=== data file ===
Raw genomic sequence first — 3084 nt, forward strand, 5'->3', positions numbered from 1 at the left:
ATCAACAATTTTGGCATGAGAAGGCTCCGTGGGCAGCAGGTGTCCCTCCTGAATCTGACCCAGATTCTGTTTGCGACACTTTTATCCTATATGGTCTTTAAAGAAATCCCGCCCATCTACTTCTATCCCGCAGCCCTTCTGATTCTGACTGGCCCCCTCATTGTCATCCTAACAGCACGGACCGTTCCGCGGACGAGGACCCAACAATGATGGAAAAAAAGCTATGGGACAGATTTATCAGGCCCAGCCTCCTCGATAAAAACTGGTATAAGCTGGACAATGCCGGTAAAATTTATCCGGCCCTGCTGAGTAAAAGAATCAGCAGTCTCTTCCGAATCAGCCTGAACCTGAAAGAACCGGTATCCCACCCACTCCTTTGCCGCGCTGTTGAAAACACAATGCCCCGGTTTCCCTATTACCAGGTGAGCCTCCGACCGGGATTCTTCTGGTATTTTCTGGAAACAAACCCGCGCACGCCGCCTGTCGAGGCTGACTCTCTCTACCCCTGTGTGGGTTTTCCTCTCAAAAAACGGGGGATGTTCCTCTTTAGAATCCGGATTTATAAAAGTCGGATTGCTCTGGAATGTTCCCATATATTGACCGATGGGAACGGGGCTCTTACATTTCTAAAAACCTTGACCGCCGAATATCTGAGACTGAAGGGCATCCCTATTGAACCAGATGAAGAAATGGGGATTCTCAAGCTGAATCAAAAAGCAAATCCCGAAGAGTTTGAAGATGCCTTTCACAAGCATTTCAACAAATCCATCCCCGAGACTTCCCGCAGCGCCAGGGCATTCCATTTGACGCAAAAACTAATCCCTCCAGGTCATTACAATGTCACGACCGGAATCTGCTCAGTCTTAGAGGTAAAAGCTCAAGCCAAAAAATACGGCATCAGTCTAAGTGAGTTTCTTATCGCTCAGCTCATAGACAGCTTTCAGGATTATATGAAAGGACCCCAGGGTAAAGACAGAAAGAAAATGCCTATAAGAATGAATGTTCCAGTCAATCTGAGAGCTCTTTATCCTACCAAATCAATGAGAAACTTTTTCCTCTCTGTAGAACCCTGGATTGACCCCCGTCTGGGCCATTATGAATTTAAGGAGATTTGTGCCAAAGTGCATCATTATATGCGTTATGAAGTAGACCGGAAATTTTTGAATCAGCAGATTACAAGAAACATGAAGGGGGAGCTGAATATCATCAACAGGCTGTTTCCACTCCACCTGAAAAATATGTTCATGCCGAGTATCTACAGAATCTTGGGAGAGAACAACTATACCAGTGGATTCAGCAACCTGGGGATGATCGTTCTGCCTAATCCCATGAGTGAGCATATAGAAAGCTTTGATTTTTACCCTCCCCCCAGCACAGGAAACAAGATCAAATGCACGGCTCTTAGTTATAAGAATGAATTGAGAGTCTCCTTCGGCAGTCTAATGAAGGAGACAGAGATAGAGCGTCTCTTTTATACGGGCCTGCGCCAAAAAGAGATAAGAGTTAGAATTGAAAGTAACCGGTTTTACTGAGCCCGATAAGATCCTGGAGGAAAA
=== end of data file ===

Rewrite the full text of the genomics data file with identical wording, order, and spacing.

Raw genomic sequence first — 3084 nt, forward strand, 5'->3', positions numbered from 1 at the left:
ATCAACAATTTTGGCATGAGAAGGCTCCGTGGGCAGCAGGTGTCCCTCCTGAATCTGACCCAGATTCTGTTTGCGACACTTTTATCCTATATGGTCTTTAAAGAAATCCCGCCCATCTACTTCTATCCCGCAGCCCTTCTGATTCTGACTGGCCCCCTCATTGTCATCCTAACAGCACGGACCGTTCCGCGGACGAGGACCCAACAATGATGGAAAAAAAGCTATGGGACAGATTTATCAGGCCCAGCCTCCTCGATAAAAACTGGTATAAGCTGGACAATGCCGGTAAAATTTATCCGGCCCTGCTGAGTAAAAGAATCAGCAGTCTCTTCCGAATCAGCCTGAACCTGAAAGAACCGGTATCCCACCCACTCCTTTGCCGCGCTGTTGAAAACACAATGCCCCGGTTTCCCTATTACCAGGTGAGCCTCCGACCGGGATTCTTCTGGTATTTTCTGGAAACAAACCCGCGCACGCCGCCTGTCGAGGCTGACTCTCTCTACCCCTGTGTGGGTTTTCCTCTCAAAAAACGGGGGATGTTCCTCTTTAGAATCCGGATTTATAAAAGTCGGATTGCTCTGGAATGTTCCCATATATTGACCGATGGGAACGGGGCTCTTACATTTCTAAAAACCTTGACCGCCGAATATCTGAGACTGAAGGGCATCCCTATTGAACCAGATGAAGAAATGGGGATTCTCAAGCTGAATCAAAAAGCAAATCCCGAAGAGTTTGAAGATGCCTTTCACAAGCATTTCAACAAATCCATCCCCGAGACTTCCCGCAGCGCCAGGGCATTCCATTTGACGCAAAAACTAATCCCTCCAGGTCATTACAATGTCACGACCGGAATCTGCTCAGTCTTAGAGGTAAAAGCTCAAGCCAAAAAATACGGCATCAGTCTAAGTGAGTTTCTTATCGCTCAGCTCATAGACAGCTTTCAGGATTATATGAAAGGACCCCAGGGTAAAGACAGAAAGAAAATGCCTATAAGAATGAATGTTCCAGTCAATCTGAGAGCTCTTTATCCTACCAAATCAATGAGAAACTTTTTCCTCTCTGTAGAACCCTGGATTGACCCCCGTCTGGGCCATTATGAATTTAAGGAGATTTGTGCCAAAGTGCATCATTATATGCGTTATGAAGTAGACCGGAAATTTTTGAATCAGCAGATTACAAGAAACATGAAGGGGGAGCTGAATATCATCAACAGGCTGTTTCCACTCCACCTGAAAAATATGTTCATGCCGAGTATCTACAGAATCTTGGGAGAGAACAACTATACCAGTGGATTCAGCAACCTGGGGATGATCGTTCTGCCTAATCCCATGAGTGAGCATATAGAAAGCTTTGATTTTTACCCTCCCCCCAGCACAGGAAACAAGATCAAATGCACGGCTCTTAGTTATAAGAATGAATTGAGAGTCTCCTTCGGCAGTCTAATGAAGGAGACAGAGATAGAGCGTCTCTTTTATACGGGCCTGCGCCAAAAAGAGATAAGAGTTAGAATTGAAAGTAACCGGTTTTACTGAGCCCGATAAGATCCTGGAGGAAAA